Pork Lard

Pork Lard

The Scene: It was a hot summer evening in Durango. We were making tamales in our un-airconditioned house. The sound of window fans were all but drowned out by the sound of the KitchenAid, whisking, whisking, whisking.

Pork Lard, whisking away in the KitchenAid

Pork Lard, whisking away in the KitchenAid

Ummmmm, Linz....what does this have to do with Pork Lard? Well, nothing really, I just want you guys to be there with me!

OK back to the story: whisk, whisk, whisk....Aaaaaaaaaand, we ran out of lard.

"No worries, I'll order some from amazon" I said confidently. I order everything from amazon, I think I have a problem. That's probably a topic for another blog...

I love this stuff, seriously, I should marry it I love it so much.

I love this stuff, seriously, I should marry it I love it so much.

"I got this," my husband said as he pulled out his phone and hit search on amazon. I heard a small escape of air as he saw the lard I had been ordering. "Holy shit, this lard costs $20 a jar?"

A bead of sweat formed at my brow. Probably because of the heat, not because of what he said. OK, maybe a little of what he said....I just got caught, spending money on stuff we don't really need.

But I do need it! How else am I going to make the best flour tortillas you've ever eaten? How will I continue to experiment with lard ice cream (btw, Bourbon Bone Marrow is the best ice cream I've ever had, must less made! More on that in a later post...)

"Just get that stuff they sell at City Market."  

Hah! As if I even could if I wanted to. Well, that's not true, I totally could if I wanted to. But I don't want to! I trust in Serious Eats, and if they say the back lard has the best flavor, that's the lard I'm using. 

So I'm standing there, whipping the last of the remaining lard, thinking that I had to agree with my husband: $20 is a lot of frickin money for a 14 oz jar of lard. But what is the alternative, if I've already decided I need the good stuff doesn't that make me willing to pay for convenience?

But how is it a convenience....and then my mind starts racing. I look behind me and sitting on the cutting board is pork cut for stew, ready to make a delicious bowl of green chili. And I see, next to the pork, a pile of pork fat that we didn't want to put into the stew. So.......[lightbulb moment] why am I throwing this fat away? Isn't this EXACTLY what I want, just for it to be in liquid form?!?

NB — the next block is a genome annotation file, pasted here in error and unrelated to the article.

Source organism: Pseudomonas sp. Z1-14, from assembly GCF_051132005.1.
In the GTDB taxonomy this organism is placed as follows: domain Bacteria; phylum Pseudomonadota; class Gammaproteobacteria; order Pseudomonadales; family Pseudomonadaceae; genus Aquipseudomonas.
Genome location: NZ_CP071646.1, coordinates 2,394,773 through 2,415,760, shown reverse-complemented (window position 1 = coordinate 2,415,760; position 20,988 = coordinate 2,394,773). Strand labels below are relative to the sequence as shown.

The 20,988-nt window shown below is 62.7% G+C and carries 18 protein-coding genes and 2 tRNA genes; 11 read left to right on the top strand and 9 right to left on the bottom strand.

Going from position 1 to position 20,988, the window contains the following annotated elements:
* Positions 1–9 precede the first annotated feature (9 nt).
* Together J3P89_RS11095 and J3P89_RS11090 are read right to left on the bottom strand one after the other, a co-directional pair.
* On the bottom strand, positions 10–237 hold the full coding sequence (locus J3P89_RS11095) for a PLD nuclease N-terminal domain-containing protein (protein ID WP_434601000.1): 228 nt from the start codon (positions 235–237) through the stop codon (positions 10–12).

So I throw the fat in the food processor and pulse until it's well ground. I throw it in a small saucepan with about 1/4 cup water (well, not throw...because that would be messy!). The water will keep the fat from burning to the bottom of the pot in the early stages and it will eventually evaporate. I put the burner on low, low heat (like, the lowest) and let it do it's thing. After all, I do have dinner to cook.

About an hour later (tamales in the steamer by this point, what perfect timing!), the fat had all but melted and started crackling. After another hour, all the cracklings had settled the bottom of the pan, and VOILA! I now had pork lard. And, bonus: cracklings! Oh yeah, these are gonna be a topper on my tamales tonight.

2 oz pork lard + 1 TB cracklings = ummm, not too bad considering I was ready to throw this away!

2 oz pork lard + 1 TB cracklings = ummm, not too bad considering I was ready to throw this away!

I realized I'm wasting too much. I throw away so much product, whether it be the ends of fruits and vegetables that could be infused into vinegars or other concoctions, or water used to steam pastrami which can later be used as pastrami "stock," or fat from the proteins I'm cooking. I could be creating a self contained kitchen ecosystem, where product has a long lifecycle and waste is minimized. 

But won't that create a lot of extra work? Won't I have to actively make the products created from waste, which will minimize my time, which is quite precious of course. I don't think so. I think it can be managed as side-projects that can be accomplished while accomplishing the main project. Because I'm going to be in the kitchen, cooking, anyway. Why not just add a tiny little project here and there?

So this is the moment: this changes everything. I'm not going to be afraid of creating the extra work! My freezers may become quite full of future projects, but boy this is going to be fun!

PS: this is what my fridge looks like now. Let the experimenting begin!

Chicken lard (schmaltz), pancetta fat, pork lard, pastrami fat, and ham fat. I can't wait to experiment with all of these!

Chicken lard (schmaltz), pancetta fat, pork lard, pastrami fat, and ham fat. I can't wait to experiment with all of these!

Tamales and Green Chili

Tamales and Green Chili